After three shots in the first nine minutes, the Michigan women’s soccer team found itself with yet another opportunity before the 10 minute mark — a right-footed corner off the boot of senior midfielder Raleigh Loughman.
Loughman took a breath, charged and launched it towards the net. As the ball sailed in the air, fifth year midfielder Nicki Hernandez leaped up and headed it with force, bending it just past the out-stretched arms of goalkeeper Katherine Asman.
The goal started an offensive tidal wave for the No. 17 Wolverines (12-3-3 overall, 6-2-2 Big Ten), that paved the way to defeat Penn State (11-6-0, 5-5-0) 3-1 on Sunday, punching their ticket to the Big Ten Tournament semifinals.
In contrast to its previous outing against the Nittany Lions, which saw an aggressive 3-5-2 formation, Michigan utilized a more defensive-minded 4-1-4-1 formation to start the match.
The wall of midfielders proved to be deadly effective for the Wolverines, as they controlled possession in Penn State’s side of the field for most of the first half. As a result, they heavily outshot the Nittany Lions, 12-4.
“We didn’t know what they’d change up from the last match,” Michigan coach Jennifer Klein said. “We went with what we do best, and it worked to perfection today.”
The day’s scoring began in the ninth minute on Hernandez’s header. Loughman then added a goal of her own to the ledger with a blistered shot from just outside the box in the 20th minute.
Sunday was the third straight game Loughman has recorded a goal.
“We have so many attacking personalities on our team, it’s hard for teams to figure out which one of us will be in position at any time,” Loughman said. “I’ve just been lucky enough to be in position more often than not.”
The Nittany Lions were able to get two shots on goal late in the first half, but both were easily saved by fifth year goalkeeper Hillary Beall.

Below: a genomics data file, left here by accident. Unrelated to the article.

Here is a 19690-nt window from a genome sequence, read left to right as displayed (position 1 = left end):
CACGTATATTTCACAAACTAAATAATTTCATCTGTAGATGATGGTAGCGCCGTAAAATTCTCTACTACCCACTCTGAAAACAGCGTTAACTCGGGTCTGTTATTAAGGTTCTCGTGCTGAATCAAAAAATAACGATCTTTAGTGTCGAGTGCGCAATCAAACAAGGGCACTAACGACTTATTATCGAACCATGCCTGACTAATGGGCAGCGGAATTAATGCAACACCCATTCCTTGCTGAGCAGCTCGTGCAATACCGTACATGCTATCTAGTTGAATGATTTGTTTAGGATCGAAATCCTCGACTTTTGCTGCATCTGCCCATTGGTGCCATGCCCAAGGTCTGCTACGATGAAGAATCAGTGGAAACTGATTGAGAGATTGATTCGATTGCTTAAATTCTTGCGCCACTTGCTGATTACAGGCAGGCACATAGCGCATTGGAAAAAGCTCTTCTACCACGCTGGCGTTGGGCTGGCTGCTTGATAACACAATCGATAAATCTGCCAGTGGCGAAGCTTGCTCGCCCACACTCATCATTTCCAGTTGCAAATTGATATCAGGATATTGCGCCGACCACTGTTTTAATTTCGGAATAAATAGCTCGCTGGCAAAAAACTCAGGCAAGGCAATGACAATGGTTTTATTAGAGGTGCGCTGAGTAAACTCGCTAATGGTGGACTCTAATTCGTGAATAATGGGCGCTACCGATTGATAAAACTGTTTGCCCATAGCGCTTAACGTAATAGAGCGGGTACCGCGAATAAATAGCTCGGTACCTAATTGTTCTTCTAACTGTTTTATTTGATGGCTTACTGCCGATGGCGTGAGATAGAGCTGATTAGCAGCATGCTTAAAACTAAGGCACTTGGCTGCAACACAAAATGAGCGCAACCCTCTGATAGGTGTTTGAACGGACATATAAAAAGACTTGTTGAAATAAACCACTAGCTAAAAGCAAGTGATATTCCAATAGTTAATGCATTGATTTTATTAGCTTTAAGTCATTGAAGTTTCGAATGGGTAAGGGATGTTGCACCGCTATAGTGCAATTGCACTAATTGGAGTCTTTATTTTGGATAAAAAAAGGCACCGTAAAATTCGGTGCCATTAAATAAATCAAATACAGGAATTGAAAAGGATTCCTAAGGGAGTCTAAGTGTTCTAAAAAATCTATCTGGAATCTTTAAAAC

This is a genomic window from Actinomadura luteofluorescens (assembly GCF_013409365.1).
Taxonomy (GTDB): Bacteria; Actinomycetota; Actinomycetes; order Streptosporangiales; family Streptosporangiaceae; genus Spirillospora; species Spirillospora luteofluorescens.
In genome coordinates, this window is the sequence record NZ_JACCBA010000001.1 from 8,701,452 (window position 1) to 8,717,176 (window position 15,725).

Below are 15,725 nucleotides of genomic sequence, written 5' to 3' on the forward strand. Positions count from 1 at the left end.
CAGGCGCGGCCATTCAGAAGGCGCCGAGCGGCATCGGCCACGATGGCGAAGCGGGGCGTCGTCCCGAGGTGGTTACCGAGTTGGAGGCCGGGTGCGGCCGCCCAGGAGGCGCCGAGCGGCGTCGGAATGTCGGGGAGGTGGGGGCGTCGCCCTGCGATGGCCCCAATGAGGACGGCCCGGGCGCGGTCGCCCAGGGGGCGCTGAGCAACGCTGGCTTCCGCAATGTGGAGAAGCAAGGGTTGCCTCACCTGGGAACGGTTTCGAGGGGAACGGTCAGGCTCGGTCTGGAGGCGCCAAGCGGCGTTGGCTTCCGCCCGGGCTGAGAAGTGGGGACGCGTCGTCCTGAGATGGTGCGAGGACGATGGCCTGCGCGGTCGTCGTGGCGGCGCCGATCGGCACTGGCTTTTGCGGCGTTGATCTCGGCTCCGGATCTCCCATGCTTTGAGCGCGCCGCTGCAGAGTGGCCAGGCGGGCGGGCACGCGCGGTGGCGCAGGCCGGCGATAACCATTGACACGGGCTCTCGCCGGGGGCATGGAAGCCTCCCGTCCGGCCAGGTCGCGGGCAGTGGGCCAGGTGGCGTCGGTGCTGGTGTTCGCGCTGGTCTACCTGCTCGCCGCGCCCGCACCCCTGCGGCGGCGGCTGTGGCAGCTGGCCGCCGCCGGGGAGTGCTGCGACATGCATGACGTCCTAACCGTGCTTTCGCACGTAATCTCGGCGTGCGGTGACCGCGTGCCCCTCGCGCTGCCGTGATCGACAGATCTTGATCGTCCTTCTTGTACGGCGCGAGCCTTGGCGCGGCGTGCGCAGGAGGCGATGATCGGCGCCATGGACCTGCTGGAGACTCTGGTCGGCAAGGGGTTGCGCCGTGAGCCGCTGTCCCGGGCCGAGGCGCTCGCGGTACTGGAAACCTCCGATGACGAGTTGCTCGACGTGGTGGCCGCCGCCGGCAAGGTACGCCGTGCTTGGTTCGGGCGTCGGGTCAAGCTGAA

The second half was shaping up to be a quiet one, as neither team capitalized on their scoring opportunities. Michigan in particular struggled to find the back of the net, despite firing off three shots in two and a half minutes in the middle of the house.
The atmosphere of the game changed with an 85th minute goal by Penn State forward Ally Schlegel to put Penn State within one. With the Nittany Lions averaging two goals a game, the momentum appeared to be turning.
The Wolverines changed that by ramping up their aggression, keeping the ball in Penn State’s side of the field for nearly all of the final five minutes. In the final 30 seconds of play, the match was finally capped off with a goal by sophomore midfielder Kacey Lawrence, who snuck the ball through Asman’s legs into the net.
“When Penn State scored, we knew we had to disrupt their flow,” fifth year defender Alia Martin said. “Our goal became getting it to the corners or getting an open look and taking it.”
After struggles earlier in the season with scoring, the Wolverines appear to have found a groove in the goals column, scoring 12 in their past six games.
“At this time of the year, it’s about the journey and the process,” Klein said. “For us, the process is peaking exactly when we wanted it be, right now.”
Daily sports writer David Woelkers can be reached at firstname.lastname@example.org and on Twitter at @dawjr98